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Tuberculosis After Jejunoileal Bypass for Obesity

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Grant support: in part by Grant #RR 00036 from the National Institutes of Health, Bethesda, Maryland.

▸Requests for reprints should be addressed to Robert M. Bruce, M.D.; Pulmonary Division, Washington University, 660 South Euclid Ave.; St. Louis, MO 63110.

St. Louis, Missouri

Ann Intern Med. 1977;87(5):574-576. doi:10.7326/0003-4819-87-5-574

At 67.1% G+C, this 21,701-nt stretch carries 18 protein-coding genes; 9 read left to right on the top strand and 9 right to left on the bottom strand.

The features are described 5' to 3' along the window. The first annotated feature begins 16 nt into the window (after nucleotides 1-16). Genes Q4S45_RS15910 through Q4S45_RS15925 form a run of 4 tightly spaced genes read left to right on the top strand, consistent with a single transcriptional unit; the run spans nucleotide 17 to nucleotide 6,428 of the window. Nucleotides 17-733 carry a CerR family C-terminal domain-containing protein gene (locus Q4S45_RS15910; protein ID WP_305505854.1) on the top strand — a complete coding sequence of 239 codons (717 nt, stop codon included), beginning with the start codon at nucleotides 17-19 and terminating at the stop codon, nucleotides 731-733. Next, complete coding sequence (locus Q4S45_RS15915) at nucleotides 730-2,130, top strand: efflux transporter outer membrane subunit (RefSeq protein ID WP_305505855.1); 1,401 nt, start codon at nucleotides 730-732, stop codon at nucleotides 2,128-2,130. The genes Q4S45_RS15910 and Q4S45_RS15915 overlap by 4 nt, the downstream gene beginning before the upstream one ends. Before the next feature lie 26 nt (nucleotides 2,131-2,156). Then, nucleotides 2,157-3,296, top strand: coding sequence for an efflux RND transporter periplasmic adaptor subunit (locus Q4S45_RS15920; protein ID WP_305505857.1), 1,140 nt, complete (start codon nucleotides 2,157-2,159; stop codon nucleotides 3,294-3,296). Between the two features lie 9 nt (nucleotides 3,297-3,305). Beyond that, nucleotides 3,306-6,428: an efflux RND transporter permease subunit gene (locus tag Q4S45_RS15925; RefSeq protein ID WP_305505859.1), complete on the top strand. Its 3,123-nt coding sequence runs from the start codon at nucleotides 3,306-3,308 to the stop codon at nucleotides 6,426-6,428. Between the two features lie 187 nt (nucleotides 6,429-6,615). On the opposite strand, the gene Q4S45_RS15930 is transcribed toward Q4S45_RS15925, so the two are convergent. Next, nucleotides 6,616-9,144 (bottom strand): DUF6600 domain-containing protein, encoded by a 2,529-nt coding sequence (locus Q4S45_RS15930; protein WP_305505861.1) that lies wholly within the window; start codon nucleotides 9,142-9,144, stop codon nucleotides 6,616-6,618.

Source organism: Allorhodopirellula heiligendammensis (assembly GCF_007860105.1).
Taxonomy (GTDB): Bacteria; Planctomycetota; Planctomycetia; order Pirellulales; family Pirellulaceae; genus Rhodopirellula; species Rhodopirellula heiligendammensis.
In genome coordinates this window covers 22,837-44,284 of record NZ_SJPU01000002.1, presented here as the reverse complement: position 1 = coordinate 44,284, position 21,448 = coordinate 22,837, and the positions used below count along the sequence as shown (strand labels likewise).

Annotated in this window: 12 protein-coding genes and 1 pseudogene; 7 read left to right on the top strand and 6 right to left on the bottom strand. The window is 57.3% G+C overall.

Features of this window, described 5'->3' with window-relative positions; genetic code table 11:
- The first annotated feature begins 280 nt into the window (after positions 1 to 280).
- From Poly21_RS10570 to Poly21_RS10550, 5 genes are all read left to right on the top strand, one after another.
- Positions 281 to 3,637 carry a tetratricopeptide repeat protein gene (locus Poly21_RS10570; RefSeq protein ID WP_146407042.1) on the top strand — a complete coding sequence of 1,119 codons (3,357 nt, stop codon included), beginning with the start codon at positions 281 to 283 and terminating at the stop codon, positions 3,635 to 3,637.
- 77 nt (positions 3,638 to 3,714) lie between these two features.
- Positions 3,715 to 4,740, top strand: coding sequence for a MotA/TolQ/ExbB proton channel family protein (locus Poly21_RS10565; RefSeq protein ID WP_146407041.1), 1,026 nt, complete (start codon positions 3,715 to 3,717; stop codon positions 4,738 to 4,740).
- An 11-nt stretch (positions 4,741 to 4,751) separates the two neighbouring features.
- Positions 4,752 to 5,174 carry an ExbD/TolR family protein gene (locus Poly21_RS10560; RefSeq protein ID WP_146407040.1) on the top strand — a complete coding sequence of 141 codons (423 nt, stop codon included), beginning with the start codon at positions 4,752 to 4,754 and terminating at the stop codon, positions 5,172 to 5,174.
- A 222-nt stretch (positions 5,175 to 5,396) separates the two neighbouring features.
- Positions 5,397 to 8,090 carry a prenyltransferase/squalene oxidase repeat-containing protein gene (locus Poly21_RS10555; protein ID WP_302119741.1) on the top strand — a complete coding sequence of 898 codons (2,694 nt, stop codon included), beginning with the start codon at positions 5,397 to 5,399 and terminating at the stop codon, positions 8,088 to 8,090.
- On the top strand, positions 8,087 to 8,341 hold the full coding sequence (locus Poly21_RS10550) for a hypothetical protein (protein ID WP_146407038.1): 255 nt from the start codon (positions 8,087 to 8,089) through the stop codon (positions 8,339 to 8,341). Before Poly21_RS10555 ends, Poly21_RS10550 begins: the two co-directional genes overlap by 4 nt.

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One hundred patients who underwent jejunoileal bypass for obesity were followed for a mean period of 2½ years. Four patients developed a clinical illness that resembled a systemic form of tuberculosis during the first postoperative year. This incidence exceeds that found in the general population by sixtyfold. Any patient with jejunoileal bypass who develops an illness with accelerated weight loss, enlarged lymph nodes, and unexplained fever with chills should be suspected of having tuberculosis. Aggressive diagnostic measures are required. Treatment with isoniazid and ethambutol at usual doses can be successful, but blood levels should be measured to confirm adequacy until additional information becomes available.





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